Paul van Gerven
23 December 2021

Now that display manufacturers’ appetite for new deposition technology has faded for the moment, startup SALDtech is forced to explore other markets.

It’s not like the original business case is out the window, but a plan B was definitely needed, says CEO Huib Heezen of SALDtech. Initially aiming to introduce spatial ALD equipment – a real Dutch specialty – in display manufacturing, the TNO spinoff founded in 2018 has recently broadened its scope to include energy technology applications, such as electrolyzers, fuel cells and batteries. What happened?

What would spatial ALD bring to display manufacturing?

Heezen: “We were targeting two applications. One is to deposit encapsulation layers, which protect delicate OLED materials against moisture and oxygen. ALD enables much thinner layers compared to plasma-enhanced chemical vapor deposition, which is currently being used to deposit barrier layers. Thin layers are advantageous for flexible displays and, in certain cases, for rigid displays too.”

“Additionally, our version of the spatial ALD process eliminates the need for a mask to prevent deposition of material in between displays. Phone displays, for example, are manufactured on large substrates and cut to size afterward. Since material deposited in between displays can cause contacting problems, a mask is used during deposition steps to separate the displays. This mask introduces process complexity because it needs to be positioned, and since material is deposited on it, it needs to be cleaned regularly to prevent contamination issues. This causes downtime and additional cost, so manufacturers are eager to dispose of it.”


8-bit Microcontrollers Still Anchor the Majority of Embedded Designs Today

They are tiny, but vitally important. The market for 8-bit microcontrollers continues to grow strongly as a key part of the drive to digitalisation, highlighted by the current chip shortages. Read more about Microchip’s 8-bit devices.

SALDtech render
Render of SALDtech’s tool about to process a (patterned) glass substrate. Credit: SALDtech

“The other application is the deposition of indium gallium zinc oxide, a semiconductor material used to make the TFT backplane that controls the pixels. With ALD, it’s possible to make atomically precise nanolaminates of IGZO’s constituents, which increases electron mobility, which in turn allows for smaller pixels, and thus for higher resolution, as well as for higher refresh rates. We demonstrated IGZO with an electron mobility that’s several factors higher than what was being used currently.”

So why haven’t display manufacturers ordered SALDtech’s equipment yet?

“In a word: Covid. Several major display manufacturers had made clear that they were interested in buying our equipment once we could meet their specifications. We were quite far along when the pandemic started. First, this prompted the industry to adopt a wait-and-see position, then it hastily started expanding manufacturing capacity in response to the pandemic-driven increase in display demand. Under such circumstances, they don’t adopt new technology.”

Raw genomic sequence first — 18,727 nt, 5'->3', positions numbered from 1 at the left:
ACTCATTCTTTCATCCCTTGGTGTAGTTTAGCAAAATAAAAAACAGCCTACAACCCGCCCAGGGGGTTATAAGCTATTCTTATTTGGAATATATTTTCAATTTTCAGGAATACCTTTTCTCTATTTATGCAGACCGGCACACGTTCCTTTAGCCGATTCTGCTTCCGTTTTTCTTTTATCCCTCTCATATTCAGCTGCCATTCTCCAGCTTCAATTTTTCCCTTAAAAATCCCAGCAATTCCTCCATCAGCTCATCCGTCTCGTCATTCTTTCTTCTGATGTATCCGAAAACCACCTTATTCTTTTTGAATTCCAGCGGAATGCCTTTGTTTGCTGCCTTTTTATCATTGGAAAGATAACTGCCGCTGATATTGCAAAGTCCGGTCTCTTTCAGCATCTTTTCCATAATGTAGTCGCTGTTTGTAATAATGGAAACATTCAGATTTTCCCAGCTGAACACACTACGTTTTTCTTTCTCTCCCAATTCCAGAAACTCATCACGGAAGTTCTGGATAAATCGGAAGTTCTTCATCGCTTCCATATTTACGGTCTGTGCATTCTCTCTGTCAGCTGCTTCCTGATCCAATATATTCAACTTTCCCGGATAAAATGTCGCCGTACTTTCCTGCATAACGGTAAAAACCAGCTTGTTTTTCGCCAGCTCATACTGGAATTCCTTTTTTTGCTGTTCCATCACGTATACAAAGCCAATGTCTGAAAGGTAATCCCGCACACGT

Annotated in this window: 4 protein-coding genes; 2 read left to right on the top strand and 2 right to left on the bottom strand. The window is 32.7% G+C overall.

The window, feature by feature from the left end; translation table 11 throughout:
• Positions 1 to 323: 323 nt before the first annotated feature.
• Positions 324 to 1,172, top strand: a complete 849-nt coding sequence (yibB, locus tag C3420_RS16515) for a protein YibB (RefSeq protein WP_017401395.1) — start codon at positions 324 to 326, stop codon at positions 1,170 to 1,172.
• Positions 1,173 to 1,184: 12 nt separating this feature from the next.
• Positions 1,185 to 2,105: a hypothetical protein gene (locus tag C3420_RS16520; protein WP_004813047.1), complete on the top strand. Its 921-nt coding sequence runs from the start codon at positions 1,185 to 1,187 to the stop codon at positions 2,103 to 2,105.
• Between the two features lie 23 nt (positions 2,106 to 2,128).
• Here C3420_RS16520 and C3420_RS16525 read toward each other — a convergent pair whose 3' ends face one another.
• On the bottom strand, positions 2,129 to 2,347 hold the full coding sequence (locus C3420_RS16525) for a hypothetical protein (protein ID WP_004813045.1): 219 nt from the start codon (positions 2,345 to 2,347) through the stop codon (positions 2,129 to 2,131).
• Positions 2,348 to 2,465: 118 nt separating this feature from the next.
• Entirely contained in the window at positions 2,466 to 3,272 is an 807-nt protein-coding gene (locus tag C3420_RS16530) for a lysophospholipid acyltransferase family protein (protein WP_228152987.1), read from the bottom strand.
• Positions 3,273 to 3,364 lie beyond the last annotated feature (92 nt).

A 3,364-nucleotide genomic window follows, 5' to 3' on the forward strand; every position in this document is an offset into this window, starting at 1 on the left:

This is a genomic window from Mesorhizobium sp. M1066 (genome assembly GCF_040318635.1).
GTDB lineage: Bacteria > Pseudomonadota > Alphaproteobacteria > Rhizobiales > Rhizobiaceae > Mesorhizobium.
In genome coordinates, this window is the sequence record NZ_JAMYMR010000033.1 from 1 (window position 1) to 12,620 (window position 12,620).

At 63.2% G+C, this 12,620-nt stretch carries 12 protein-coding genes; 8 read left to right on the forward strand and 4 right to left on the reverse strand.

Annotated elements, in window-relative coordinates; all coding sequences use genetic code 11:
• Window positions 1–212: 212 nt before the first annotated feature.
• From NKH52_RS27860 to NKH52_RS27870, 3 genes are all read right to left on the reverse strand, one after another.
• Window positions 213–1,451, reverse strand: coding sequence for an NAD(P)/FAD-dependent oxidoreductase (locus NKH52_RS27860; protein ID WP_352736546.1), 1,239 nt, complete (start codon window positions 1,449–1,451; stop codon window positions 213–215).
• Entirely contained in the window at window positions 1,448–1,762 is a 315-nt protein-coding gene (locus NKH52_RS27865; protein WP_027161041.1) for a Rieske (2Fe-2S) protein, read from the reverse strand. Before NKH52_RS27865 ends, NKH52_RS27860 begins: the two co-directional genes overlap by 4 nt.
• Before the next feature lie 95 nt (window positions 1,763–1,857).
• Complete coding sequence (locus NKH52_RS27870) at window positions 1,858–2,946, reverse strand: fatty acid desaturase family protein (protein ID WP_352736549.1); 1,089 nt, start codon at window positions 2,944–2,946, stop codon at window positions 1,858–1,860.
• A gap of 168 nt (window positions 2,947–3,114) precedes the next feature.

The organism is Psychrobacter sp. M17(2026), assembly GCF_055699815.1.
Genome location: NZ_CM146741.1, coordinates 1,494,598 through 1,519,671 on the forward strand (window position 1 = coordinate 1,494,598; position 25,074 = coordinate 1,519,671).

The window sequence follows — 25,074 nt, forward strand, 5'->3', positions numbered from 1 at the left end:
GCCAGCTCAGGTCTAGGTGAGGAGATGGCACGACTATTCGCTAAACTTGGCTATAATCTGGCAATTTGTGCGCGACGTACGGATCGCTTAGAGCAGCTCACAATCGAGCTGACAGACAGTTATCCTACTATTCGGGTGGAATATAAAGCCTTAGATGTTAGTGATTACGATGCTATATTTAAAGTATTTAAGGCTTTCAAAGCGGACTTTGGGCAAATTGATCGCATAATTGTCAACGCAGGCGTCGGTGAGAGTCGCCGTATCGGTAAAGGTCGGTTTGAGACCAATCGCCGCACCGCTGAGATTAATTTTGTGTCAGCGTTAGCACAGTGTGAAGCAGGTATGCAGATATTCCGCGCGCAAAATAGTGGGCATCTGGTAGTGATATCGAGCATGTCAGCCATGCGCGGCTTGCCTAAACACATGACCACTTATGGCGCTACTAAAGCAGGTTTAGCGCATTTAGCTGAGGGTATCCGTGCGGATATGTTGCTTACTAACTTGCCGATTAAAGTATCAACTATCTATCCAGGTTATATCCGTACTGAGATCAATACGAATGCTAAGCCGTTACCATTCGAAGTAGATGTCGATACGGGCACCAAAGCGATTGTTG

“Things have started to settle down a little, but it’s still impractical – if not impossible – to travel to Asia. If you can’t meet your potential customers, it’s impossible to keep the process toward our first sale going. That’s why we started looking at other applications. There are still opportunities in the display market for us, but they’re on hold for the time being.”

Why is energy technology a good fit with ALD?

“Energy technology often involves porous materials to increase the surface area at which electrochemical reactions take place. ALD features great step coverage, meaning it’s very suitable for coating 3D materials. Such coatings provide a reactive surface or increase stability, for example. Of course, our technology was originally developed for flat surfaces, so we need to do a bit of optimization to handle 3D substrates.”

SALDtech’s course change means you’ll compete with SALD, which was carved out of TNO spinoff Solaytec after spatial ALD bombed in the solar market. You know that company well because you served as its CEO for years. Do we really need two Eindhoven-based companies working on the same technology and aiming at the same markets?

“I agree it would be ideal if we could work together. For a variety of reasons, that hasn’t happened yet. In the meantime, I hope that we can keep our overlap to a minimum. There are plenty of companies in the world selling ALD equipment; there’s no need for two ‘neighbors’ to try and outcompete each other.”